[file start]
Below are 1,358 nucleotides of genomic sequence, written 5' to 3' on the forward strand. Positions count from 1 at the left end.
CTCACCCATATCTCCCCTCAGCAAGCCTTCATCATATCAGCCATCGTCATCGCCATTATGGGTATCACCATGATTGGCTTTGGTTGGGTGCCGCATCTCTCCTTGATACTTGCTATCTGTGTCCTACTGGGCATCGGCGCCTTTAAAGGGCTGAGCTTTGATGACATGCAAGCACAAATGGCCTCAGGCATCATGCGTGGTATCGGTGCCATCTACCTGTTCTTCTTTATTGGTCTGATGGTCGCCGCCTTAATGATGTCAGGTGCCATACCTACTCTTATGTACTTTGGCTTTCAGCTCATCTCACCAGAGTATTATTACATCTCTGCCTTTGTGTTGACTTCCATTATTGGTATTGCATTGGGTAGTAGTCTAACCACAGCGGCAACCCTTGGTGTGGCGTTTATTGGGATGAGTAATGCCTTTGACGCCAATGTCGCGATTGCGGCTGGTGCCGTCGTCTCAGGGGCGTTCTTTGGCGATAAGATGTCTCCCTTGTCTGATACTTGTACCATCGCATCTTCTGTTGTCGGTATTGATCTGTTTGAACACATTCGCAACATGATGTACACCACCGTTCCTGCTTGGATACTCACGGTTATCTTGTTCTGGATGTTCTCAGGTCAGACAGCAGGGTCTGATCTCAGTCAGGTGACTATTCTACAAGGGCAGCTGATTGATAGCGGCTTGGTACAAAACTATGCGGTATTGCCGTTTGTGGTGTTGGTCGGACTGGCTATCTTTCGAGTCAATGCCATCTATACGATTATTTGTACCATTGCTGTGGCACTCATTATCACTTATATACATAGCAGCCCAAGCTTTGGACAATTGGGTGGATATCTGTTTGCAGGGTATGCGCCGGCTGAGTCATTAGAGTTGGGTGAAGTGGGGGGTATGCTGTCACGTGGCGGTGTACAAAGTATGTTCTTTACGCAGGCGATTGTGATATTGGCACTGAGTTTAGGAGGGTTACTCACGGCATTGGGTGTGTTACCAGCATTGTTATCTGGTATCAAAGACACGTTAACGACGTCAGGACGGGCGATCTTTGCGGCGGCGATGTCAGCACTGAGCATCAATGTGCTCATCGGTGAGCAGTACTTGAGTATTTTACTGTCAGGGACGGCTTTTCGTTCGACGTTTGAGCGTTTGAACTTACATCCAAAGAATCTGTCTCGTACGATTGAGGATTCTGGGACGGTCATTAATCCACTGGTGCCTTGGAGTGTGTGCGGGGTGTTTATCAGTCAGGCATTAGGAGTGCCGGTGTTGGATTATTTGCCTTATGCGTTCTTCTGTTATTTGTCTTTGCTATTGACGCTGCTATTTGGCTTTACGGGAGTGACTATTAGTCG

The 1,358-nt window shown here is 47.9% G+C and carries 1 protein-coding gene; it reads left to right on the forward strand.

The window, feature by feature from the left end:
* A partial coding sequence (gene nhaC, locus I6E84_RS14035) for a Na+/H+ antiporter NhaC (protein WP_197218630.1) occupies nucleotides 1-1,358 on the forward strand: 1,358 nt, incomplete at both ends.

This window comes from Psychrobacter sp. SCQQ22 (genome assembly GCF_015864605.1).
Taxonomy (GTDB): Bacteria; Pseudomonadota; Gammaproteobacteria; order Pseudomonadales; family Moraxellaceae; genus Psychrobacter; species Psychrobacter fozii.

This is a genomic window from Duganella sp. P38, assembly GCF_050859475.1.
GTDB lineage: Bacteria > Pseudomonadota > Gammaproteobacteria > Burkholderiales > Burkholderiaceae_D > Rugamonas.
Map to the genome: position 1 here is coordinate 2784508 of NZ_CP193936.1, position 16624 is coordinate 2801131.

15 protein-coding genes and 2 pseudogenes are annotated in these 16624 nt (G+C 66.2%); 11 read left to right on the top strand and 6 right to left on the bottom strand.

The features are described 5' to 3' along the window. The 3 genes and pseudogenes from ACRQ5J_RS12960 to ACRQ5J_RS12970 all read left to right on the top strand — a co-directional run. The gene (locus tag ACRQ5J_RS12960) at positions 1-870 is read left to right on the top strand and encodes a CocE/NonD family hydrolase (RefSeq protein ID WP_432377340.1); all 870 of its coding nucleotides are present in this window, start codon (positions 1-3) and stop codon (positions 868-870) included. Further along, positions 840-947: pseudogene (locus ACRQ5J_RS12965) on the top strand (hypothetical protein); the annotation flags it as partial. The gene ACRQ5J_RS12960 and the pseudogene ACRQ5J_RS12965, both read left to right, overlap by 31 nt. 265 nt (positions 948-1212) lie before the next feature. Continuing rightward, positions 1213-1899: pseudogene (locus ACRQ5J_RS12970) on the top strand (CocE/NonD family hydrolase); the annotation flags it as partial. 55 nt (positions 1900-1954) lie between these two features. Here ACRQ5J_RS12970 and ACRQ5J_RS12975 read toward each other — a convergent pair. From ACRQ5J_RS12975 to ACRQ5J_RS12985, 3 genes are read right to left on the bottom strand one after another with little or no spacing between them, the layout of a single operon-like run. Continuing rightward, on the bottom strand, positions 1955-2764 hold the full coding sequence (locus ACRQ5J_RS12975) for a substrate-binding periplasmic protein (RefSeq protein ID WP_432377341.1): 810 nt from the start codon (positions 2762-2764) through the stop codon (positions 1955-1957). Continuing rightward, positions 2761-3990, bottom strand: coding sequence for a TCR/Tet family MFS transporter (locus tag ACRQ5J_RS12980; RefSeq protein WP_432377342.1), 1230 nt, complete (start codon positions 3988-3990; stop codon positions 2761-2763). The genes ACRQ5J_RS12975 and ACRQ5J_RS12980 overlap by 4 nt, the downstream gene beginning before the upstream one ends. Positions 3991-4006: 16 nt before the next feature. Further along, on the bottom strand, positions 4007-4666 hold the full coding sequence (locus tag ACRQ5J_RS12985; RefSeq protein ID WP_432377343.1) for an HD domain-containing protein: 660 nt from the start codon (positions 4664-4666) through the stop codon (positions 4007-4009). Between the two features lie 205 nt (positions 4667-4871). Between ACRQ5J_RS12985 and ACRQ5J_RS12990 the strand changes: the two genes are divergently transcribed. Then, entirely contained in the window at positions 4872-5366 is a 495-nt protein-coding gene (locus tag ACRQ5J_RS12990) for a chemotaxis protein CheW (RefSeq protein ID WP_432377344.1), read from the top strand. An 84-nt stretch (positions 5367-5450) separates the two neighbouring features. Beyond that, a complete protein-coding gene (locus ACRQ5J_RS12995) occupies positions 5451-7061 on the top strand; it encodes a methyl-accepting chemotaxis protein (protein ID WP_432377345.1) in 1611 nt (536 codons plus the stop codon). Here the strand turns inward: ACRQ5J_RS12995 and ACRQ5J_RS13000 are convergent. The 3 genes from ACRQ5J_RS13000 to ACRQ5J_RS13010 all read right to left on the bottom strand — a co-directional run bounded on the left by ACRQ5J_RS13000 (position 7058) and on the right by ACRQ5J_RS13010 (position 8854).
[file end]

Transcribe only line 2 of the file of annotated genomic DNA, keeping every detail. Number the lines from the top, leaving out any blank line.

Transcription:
CTCACCCATATCTCCCCTCAGCAAGCCTTCATCATATCAGCCATCGTCATCGCCATTATGGGTATCACCATGATTGGCTTTGGTTGGGTGCCGCATCTCTCCTTGATACTTGCTATCTGTGTCCTACTGGGCATCGGCGCCTTTAAAGGGCTGAGCTTTGATGACATGCAAGCACAAATGGCCTCAGGCATCATGCGTGGTATCGGTGCCATCTACCTGTTCTTCTTTATTGGTCTGATGGTCGCCGCCTTAATGATGTCAGGTGCCATACCTACTCTTATGTACTTTGGCTTTCAGCTCATCTCACCAGAGTATTATTACATCTCTGCCTTTGTGTTGACTTCCATTATTGGTATTGCATTGGGTAGTAGTCTAACCACAGCGGCAACCCTTGGTGTGGCGTTTATTGGGATGAGTAATGCCTTTGACGCCAATGTCGCGATTGCGGCTGGTGCCGTCGTCTCAGGGGCGTTCTTTGGCGATAAGATGTCTCCCTTGTCTGATACTTGTACCATCGCATCTTCTGTTGTCGGTATTGATCTGTTTGAACACATTCGCAACATGATGTACACCACCGTTCCTGCTTGGATACTCACGGTTATCTTGTTCTGGATGTTCTCAGGTCAGACAGCAGGGTCTGATCTCAGTCAGGTGACTATTCTACAAGGGCAGCTGATTGATAGCGGCTTGGTACAAAACTATGCGGTATTGCCGTTTGTGGTGTTGGTCGGACTGGCTATCTTTCGAGTCAATGCCATCTATACGATTATTTGTACCATTGCTGTGGCACTCATTATCACTTATATACATAGCAGCCCAAGCTTTGGACAATTGGGTGGATATCTGTTTGCAGGGTATGCGCCGGCTGAGTCATTAGAGTTGGGTGAAGTGGGGGGTATGCTGTCACGTGGCGGTGTACAAAGTATGTTCTTTACGCAGGCGATTGTGATATTGGCACTGAGTTTAGGAGGGTTACTCACGGCATTGGGTGTGTTACCAGCATTGTTATCTGGTATCAAAGACACGTTAACGACGTCAGGACGGGCGATCTTTGCGGCGGCGATGTCAGCACTGAGCATCAATGTGCTCATCGGTGAGCAGTACTTGAGTATTTTACTGTCAGGGACGGCTTTTCGTTCGACGTTTGAGCGTTTGAACTTACATCCAAAGAATCTGTCTCGTACGATTGAGGATTCTGGGACGGTCATTAATCCACTGGTGCCTTGGAGTGTGTGCGGGGTGTTTATCAGTCAGGCATTAGGAGTGCCGGTGTTGGATTATTTGCCTTATGCGTTCTTCTGTTATTTGTCTTTGCTATTGACGCTGCTATTTGGCTTTACGGGAGTGACTATTAGTCG